What To Know When Camping In Oklahoma's Wichita Mountains: Where, What & How
The Wichita Mountains are a wonderful outdoor space in Oklahoma for those wanting to explore the wonders of wildlife and landscape. Accessing this area is a treat for all those which have an opportunity as there is a rich history and overall exciting tone to any visit.
However,inside the wildlife preserve there are not a lot of camping options as the attempt to keep the wildlife wild is the primary focus. However if you are looking to stay inside the area, you will want to check out Doris Campground, located centrally in the property.
Camping options at Doris vary with both primitive and improved options. 47 sites without electricity offer only shaded retreat, regular sized pull ins and basic amenities with picnic tables and fire rings. However the improved sites offer electricity and larger pull ins for mid to large sized RV units. There is an additional set of camping options which are hike in style sites with a common parking area, these are a little harder to get to as the area is overgrown.
Sites range in price points from $12 to $24 and all have access to common spigots and restrooms.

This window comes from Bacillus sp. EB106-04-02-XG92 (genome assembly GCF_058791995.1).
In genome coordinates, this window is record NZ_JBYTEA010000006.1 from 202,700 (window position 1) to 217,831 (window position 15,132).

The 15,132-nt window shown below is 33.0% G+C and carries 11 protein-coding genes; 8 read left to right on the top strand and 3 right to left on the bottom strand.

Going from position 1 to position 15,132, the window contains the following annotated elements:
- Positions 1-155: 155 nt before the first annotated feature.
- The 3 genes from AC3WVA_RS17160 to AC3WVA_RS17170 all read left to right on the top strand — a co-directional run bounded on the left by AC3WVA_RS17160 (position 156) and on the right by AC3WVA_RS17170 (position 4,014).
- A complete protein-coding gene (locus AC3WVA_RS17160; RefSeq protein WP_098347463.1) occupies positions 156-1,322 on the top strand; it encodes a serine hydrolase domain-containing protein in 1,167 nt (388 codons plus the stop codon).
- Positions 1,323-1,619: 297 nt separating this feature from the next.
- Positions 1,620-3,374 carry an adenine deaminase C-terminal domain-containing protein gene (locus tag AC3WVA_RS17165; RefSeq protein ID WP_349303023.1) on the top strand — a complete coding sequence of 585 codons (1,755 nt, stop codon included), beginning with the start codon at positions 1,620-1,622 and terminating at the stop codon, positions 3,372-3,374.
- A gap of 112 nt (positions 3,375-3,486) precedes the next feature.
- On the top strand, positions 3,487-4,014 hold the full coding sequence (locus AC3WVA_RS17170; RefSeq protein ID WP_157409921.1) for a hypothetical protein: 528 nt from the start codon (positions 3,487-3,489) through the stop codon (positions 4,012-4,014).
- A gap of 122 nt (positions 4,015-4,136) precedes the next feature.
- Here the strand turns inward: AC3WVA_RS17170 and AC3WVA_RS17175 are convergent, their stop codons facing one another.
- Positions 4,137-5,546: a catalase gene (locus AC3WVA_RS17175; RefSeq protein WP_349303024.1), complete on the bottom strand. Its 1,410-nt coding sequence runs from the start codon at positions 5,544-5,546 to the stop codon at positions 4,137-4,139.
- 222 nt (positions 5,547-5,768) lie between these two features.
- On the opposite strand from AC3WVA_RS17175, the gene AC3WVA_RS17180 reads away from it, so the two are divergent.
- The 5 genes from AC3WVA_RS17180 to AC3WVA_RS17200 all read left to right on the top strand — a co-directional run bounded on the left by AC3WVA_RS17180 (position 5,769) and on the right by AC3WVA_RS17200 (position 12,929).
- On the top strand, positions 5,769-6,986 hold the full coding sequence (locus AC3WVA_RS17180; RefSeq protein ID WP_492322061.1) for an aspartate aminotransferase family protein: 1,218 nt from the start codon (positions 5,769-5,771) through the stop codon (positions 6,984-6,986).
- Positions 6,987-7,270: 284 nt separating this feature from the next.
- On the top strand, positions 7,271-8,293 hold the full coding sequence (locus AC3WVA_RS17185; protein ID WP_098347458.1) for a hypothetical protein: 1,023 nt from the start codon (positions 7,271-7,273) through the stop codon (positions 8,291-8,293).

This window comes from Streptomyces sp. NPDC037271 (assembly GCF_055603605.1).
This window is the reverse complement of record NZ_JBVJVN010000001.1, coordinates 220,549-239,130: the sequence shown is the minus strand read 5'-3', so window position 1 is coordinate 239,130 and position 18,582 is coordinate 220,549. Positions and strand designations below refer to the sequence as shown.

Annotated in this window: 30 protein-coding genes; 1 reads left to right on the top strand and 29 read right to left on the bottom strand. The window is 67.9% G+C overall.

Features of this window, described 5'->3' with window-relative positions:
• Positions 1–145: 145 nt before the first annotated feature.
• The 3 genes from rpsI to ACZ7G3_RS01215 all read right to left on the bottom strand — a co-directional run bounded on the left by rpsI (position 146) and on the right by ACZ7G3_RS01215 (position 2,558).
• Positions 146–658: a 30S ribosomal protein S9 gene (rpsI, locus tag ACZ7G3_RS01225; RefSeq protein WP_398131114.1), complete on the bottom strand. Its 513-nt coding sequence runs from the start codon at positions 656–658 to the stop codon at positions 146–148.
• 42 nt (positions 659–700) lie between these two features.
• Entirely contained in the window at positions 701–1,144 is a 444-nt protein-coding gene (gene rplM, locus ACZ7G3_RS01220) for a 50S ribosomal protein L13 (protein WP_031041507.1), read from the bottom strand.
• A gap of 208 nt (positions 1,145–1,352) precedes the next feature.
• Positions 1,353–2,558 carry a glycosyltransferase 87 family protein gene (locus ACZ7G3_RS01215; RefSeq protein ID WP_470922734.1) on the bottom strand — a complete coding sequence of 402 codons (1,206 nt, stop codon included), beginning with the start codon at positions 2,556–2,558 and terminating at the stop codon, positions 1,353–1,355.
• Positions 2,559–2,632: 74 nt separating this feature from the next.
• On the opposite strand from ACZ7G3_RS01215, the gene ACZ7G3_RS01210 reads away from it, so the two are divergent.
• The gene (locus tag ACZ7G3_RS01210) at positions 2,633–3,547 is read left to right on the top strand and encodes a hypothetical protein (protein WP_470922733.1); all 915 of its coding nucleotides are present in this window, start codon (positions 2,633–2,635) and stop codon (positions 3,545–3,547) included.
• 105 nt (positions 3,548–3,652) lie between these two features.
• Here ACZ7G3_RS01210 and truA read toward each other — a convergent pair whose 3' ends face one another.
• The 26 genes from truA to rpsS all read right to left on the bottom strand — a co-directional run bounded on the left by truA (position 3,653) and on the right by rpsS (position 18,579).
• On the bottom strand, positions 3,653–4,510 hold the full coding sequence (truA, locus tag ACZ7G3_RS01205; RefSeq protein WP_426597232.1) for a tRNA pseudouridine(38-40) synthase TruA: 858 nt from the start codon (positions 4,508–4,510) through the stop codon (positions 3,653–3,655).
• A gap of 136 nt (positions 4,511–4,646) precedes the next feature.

One restroom is a bit more updated but offers only restrooms no showers while the less updated offers showers but is a bit creepy.
Something you will want to be mindful of staying at this site is wildlife. While many campgrounds often experience a wild animal or two, the raccoons here are quite menacing and snakes are very common.
If you do decide to come out to the Wichita Mountains, I suggest checking out some of the many hiking options and view points. The tower trail is a great one for views of the lake and terrain with minimal challenge and only some slightly uneven spaces from weathering and wash. Mount Scott is the highest point in the park and can be accessed through an invigorating hike to the top or through the scenic drive which features several pull offs and a parking area at the top.
Prairie Dog town is one of the more unique features of the park with dozens of colonies visible from several view points and pull offs. Being able to see the critters up close and personal will leave you smiling for hours. Walking throughout the preserve are buffalo and longhorns.
An extremely unique feature is the park’s Holy City, an area which was designated for use in the 20s and at its peak welcomed up to 250,000 people per year to an annual program performed on the hillside. This feature is unique in that it is a rock city constructed on the hillside which includes the story of Christ and also is the home of a chapel modeled after one that George Washington once attended in Virginia. A very unique piece of history.
For more information about all the places I have visited make sure to check out the NEW Interactive Map Feature HERE
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